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Gray, Thomas
He was the greatest poet of the Transition period. He combined the main features of both groups: the elegiac and the graveyard poet’s group and the sensibility and awareness of nature’s group. He made a bridge between the old classical traditions and the new pre-romantic values. Gray was very slow at writing his poems.
The best-known and most popular of his works is Elegy Written in a Country Churchyard, which took him seven years and was probably inspired by the death of his friend Richard West. The poem can be divided into three”moments”:
1) Stanzas 1-11: in a small country churchyard, at the end of the day, the sight of the tombs called up in the poet’s mind images humble country life. These images, rich in symbolic elements, led Gray to meditate on death and its levelling power;
2) Stanzas 12-20: Gray compared the lot poor people with the great careers. But he also considered how their poverty also prevented them from committing crimes and felling victims to luxury, pride and corruption.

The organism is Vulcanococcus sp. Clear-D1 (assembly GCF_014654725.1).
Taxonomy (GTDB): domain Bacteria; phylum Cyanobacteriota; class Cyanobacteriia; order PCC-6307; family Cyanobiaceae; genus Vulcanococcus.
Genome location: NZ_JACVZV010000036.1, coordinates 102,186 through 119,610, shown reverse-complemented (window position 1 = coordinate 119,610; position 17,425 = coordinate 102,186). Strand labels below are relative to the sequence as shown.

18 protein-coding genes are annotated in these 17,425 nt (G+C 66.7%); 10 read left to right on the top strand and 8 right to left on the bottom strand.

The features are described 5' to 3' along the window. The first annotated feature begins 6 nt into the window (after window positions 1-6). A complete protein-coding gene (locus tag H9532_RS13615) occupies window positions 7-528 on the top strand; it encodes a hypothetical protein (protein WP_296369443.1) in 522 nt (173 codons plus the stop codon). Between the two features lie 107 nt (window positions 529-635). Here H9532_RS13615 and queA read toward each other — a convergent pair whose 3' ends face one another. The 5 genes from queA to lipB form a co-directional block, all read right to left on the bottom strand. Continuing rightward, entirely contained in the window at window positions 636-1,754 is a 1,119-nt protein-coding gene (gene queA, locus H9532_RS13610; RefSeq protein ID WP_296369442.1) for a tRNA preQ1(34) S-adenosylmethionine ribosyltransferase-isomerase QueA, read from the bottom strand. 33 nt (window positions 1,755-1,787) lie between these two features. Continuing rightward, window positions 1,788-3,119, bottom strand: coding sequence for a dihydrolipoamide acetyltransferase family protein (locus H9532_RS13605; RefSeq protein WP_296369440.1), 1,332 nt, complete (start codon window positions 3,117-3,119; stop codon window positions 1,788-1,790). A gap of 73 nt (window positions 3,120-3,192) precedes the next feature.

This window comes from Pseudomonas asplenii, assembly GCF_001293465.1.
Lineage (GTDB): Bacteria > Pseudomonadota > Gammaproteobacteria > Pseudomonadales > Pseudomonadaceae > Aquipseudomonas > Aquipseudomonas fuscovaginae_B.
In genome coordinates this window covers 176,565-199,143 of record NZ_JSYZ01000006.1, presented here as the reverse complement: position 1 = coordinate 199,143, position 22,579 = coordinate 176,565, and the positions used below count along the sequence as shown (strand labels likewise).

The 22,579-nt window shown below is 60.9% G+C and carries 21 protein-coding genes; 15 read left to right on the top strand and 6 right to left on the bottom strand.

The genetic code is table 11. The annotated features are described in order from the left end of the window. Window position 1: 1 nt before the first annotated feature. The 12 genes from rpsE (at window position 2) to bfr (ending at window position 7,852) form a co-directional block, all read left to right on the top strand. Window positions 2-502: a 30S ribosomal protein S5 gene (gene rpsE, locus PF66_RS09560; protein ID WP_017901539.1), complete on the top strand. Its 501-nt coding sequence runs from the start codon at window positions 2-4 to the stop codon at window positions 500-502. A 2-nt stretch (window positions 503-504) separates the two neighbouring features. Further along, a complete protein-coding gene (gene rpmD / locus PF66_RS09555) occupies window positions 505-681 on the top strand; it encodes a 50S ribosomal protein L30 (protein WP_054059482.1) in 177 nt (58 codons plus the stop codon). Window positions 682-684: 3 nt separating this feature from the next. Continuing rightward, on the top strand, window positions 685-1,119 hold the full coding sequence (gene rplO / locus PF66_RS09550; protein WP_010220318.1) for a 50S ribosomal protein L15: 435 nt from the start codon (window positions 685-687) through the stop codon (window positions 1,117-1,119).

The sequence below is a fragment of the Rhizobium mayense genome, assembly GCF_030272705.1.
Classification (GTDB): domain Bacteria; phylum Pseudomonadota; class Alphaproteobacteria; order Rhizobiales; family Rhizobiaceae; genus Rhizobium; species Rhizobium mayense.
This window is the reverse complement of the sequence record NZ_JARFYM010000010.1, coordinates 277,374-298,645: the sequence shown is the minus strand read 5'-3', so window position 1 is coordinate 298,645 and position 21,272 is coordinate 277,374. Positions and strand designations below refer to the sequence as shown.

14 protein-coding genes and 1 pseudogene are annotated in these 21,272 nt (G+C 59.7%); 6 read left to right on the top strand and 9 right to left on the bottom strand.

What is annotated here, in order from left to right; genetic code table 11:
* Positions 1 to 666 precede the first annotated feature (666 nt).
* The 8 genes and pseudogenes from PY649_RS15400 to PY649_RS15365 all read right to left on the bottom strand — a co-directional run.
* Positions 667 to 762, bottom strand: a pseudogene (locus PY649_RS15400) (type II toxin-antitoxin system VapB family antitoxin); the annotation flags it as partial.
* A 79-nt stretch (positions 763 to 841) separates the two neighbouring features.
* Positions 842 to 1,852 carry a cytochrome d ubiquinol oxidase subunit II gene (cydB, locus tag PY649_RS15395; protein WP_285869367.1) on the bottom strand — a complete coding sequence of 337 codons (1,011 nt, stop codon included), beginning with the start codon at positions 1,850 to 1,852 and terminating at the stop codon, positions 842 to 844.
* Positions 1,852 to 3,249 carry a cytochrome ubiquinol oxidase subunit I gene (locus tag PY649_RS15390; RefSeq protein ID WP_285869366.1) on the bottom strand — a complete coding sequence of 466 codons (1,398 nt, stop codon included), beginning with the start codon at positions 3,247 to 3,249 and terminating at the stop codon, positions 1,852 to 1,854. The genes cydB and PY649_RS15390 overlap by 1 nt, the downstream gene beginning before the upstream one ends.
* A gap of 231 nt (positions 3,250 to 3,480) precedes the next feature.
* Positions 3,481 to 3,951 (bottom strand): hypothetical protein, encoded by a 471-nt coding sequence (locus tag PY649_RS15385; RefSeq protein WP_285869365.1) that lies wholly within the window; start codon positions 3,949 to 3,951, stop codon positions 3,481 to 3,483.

Here there is a contrast between the simple funerals of the poor and the pompous exequies of the great;
3) Stanzas 21-32: the poem ends with the supposed death of the author, his burial in the same churchyard and the epitaph on his tomb. The Elegy is considered a “transition” poem, because it is classical in form and early romantic in content.

Classical elements:
1) use of abstract personification;
2) universality of themes;
3) idyllic view of country life;
4)excessive time required to polish each stanza;
5)influences of poetic classic such as Dante and Lucretius.

Early Romantic elements:
1) setting: a country churchyard;
2) time of day: twilight;
3) theme: death;
4) interest in and sympathy for poor, humble people;
5) nature seen as a reality made up of earth, trees and animals.

The Elegy became very popular in Italy where it inspired Foscolo’s I Sepolcri. But Foscolo concentrated on the function of the grave as a link between the living and the dead, as symbol of glory and a source of poetry and inspiration. This is why he went on to exalt the importance of great men’s tombs in Santa Croce and their power of exciting a spirit of emulation in posterity. Foscolo in fact believed in a life that continued after death through the memories of the living, while Gray lamented the hopeless transience of man and things.
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